An example Nocardia species from foaming coastal marine waters of the Sunshine Coast (Kurtböke, personal collection, images were captured at Central Analytical Research Facility (CARF) at the Queensland University of Technology (QUT), a Microscopy Australia linked lab, 2012),
A bioactive Streptomyces species (USC-633) from near-shore marine environment (Kurtböke, personal collection, images were captured at Central Analytical Research Facility (CARF) at the Queensland University of Technology (QUT), a Microscopy Australia linked lab, 2012),


Using genus and species-specific phages adds a filtering process to these research endeavours, facilitating the judicious selection of known and novel compounds, and the deselection of known or commonly researched compounds. With antibiotic resistance on the rise, the development of new antibiotics would be a significant boon to medicine for treating difficult microbial infections.

Actinophages specific to family, genera, or species are also used by Dr Kurtböke’s team to uncover hidden natural gems. One example of a polyvalent phage being used to detect bioactive clusters is for the suborders Corynebacterineae, Micromonosporineae, and Pseudonocardineae of actinomycetes. Narrow-spectrum phages, or monovalent phages specific to one genus or species, were also utilised to help to selectively filter clusters of common species that are widely studied, such as the ‘albus, diastaticus and griseus’. They can also aid with the investigation of intra-taxa and intra-species boundaries and the selection of novel and deselection of unwanted actinomycete species. Actinophages have been highly useful for removing unwanted taxa on isolation plates, when rare and bioactive actinomycete isolations are targeted and can also be used to determine taxonomic relatedness of actinomycetes as well as indicating the locations of rare actinomycetes in the environment.

What inspired you to conduct this research?
My first graduate employment involved large-scale production of antibiotic gentamicin produced by an actinomycete. I was fascinated by the beauty and metabolic power of these organisms, and they constructed my career path.



  • Buedenbender, L, Carroll, AR, Kurtböke, Dİ, (2019) Integrated approaches for marine actinomycete biodiscovery. In Frontiers in Clinical Drug Research-Anti Infectives, 5, 1–40. Bentham Science Publishers Ltd.
  • Buedenbender, L, Carroll, AR, Kurtböke, Dİ, (2019) Detecting co-cultivation induced chemical diversity via 2D NMR fingerprints. Microbiology Australia, 40(4), 186–189.
  • Buedenbender, L, et al, (2018a) HSQC-TOCSY fingerprinting-directed discovery of antiplasmodial polyketides from the marine ascidian-derived Streptomyces sp. (USC-16018). Marine Drugs, 16(6), 189.
  • Buedenbender, L, et al, (2018b) HSQC–TOCSY Fingerprinting for prioritization of polyketide-and peptide-producing microbial isolates. Journal of Natural Products, 81(4), 957–965.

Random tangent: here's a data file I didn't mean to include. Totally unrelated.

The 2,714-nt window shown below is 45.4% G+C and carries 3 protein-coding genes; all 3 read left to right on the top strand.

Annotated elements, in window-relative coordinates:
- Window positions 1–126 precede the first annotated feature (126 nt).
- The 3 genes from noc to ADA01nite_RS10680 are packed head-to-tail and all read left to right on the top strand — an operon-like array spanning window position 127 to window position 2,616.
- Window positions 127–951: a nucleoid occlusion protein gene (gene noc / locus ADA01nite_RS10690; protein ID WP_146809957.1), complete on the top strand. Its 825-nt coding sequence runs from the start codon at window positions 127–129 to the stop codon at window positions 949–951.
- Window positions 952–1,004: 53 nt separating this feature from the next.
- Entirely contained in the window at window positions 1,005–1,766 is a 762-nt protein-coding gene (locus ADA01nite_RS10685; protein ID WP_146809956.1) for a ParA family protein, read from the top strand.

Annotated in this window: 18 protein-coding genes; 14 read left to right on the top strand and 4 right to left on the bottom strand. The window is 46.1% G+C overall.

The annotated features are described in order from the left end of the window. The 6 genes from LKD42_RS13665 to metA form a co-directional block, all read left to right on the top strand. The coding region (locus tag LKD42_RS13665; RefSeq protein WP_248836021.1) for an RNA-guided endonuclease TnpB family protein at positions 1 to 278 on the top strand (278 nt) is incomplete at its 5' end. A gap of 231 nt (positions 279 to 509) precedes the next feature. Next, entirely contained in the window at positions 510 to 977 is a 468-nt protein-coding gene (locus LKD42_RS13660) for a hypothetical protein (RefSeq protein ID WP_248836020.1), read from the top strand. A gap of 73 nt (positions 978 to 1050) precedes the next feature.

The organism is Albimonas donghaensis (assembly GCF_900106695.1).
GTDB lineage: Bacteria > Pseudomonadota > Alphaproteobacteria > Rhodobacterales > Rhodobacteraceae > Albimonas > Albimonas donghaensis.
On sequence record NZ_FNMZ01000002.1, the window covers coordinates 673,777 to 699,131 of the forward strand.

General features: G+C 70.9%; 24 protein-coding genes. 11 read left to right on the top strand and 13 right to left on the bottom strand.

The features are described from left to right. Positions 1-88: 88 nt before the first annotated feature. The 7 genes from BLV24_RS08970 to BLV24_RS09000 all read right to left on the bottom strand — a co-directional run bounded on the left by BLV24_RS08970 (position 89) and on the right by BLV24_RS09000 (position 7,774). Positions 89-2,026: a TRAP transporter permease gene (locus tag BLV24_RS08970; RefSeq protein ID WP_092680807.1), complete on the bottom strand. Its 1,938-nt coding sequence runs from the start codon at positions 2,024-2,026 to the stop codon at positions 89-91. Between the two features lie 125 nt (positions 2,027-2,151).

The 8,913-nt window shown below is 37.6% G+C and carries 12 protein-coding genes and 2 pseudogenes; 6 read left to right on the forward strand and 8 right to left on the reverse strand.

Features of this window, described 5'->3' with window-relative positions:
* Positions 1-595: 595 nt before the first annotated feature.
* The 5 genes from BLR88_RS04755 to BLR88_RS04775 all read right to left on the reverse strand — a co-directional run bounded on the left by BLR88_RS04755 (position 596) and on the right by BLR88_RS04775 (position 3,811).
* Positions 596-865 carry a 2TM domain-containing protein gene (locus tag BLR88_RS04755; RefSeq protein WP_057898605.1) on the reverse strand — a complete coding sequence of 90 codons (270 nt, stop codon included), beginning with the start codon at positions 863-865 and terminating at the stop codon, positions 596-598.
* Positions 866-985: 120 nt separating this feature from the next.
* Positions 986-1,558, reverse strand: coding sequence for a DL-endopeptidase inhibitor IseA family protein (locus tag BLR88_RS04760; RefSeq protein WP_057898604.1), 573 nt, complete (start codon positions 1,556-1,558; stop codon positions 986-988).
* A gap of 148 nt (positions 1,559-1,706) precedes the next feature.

• Buedenbender, L, et al, (2017) Taxonomic and metabolite diversity of actinomycetes associated with three Australian ascidians. Diversity, 9(4), 53.
  • Kurtböke, İ, (2017) Bioactive Actinomycetes: reaching rarity through sound understanding of selective culture and molecular diversity. In: Microbial resources: from functional existence in nature to applications (Kurtböke, ed), Elsevier, Academic Press.
  • Romero, CA, et al, (2015) NMR fingerprints, an integrated approach to uncover the unique components of the drug-like natural product metabolome of termite gut-associated Streptomyces species. RSC Advances, 5(126), 104524–104534.
  • Kurtböke, İ, (2012) From actinomycin onwards: actinomycete success stories. Microbiology Australia, 33(3), 108–110.
  • Kurtböke, İ, (2012) Biodiscovery from rare actinomycetes: an eco-taxonomical perspective. Appl Microbiol Biotechnol, 93(5), 1843–52.
  • Kurtböke, İ, (2011) Exploitation of phage battery in the search for bioactive actinomycetes. Appl Microbiol Biotechnol, 89(4), 931–7.

Further reading

  • Baltz, RH, (2017) Gifted microbes for genome mining and natural product discovery. Journal of Industrial Microbiology & Biotechnology, 44(4–5), 573–588.
  • Bérdy, J, (2005) Bioactive Microbial Metabolites. J Antibiot 58, 1–26.
  • Watve, MG, et al, (2001) How many antibiotics are produced by the genus Streptomyces? Archives of Microbiology, 176(5), 386–390.

Research Objectives

Dr İpek Kurtböke and her team research actinomycete bioactive compounds for drug discovery. They also use actinophages to selectively recover rare bioactive actinomycetes.


  • Brisbane City Council
  • Terragen Biotech Pty Ltd.
  • Horticulture Innovation, Australia
  • Grain Research and Development Cooperation
  • Australian Research Council
  • National Landcare Program Innovation Grant
  • Australian Biological Resources Study
  • Dept of Agriculture, Fisheries and Forestry (Queensland)
  • Australian Institute of Marine Science


  • Brisbane City Council
  • Research Institute for Marine Fisheries, Hai Phong, Vietnam
  • Dept of Agriculture and Fisheries, Queensland Government
  • Terragen Biotech Pty Ltd
  • Australian Institute of Marine Science
  • Griffith Institute of Drug Discovery at Griffith University, Australia
  • Peanut Company of Australia (


Dr Kurtböke is Associate Professor at the University of the Sunshine Coast, Australia, specialising in applied, industrial, and environmental microbiology with particular emphasis on actinomycetology. An internationally reputed actinomycetologist and researcher, Dr Kurtböke is President of the World Federation of Culture Collections as well as a member of the ICTV (; Her editorial contributions to journals include Marine Drugs, Diversity, and Frontiers in Marine Biotechnology.

Dr İpek Kurtböke


School of Science, Technology and Engineering
University of the Sunshine Coast
Maroochydore BC QLD 4558, Australia

E: [email protected]
T: +61 (07) 5430 2819

Creative Commons Licence

(CC BY-NC-ND 4.0) This work is licensed under a Creative Commons Attribution-NonCommercial-NoDerivatives 4.0 International License. Creative Commons License

What does this mean?
Share: You can copy and redistribute the material in any medium or format
Related posts.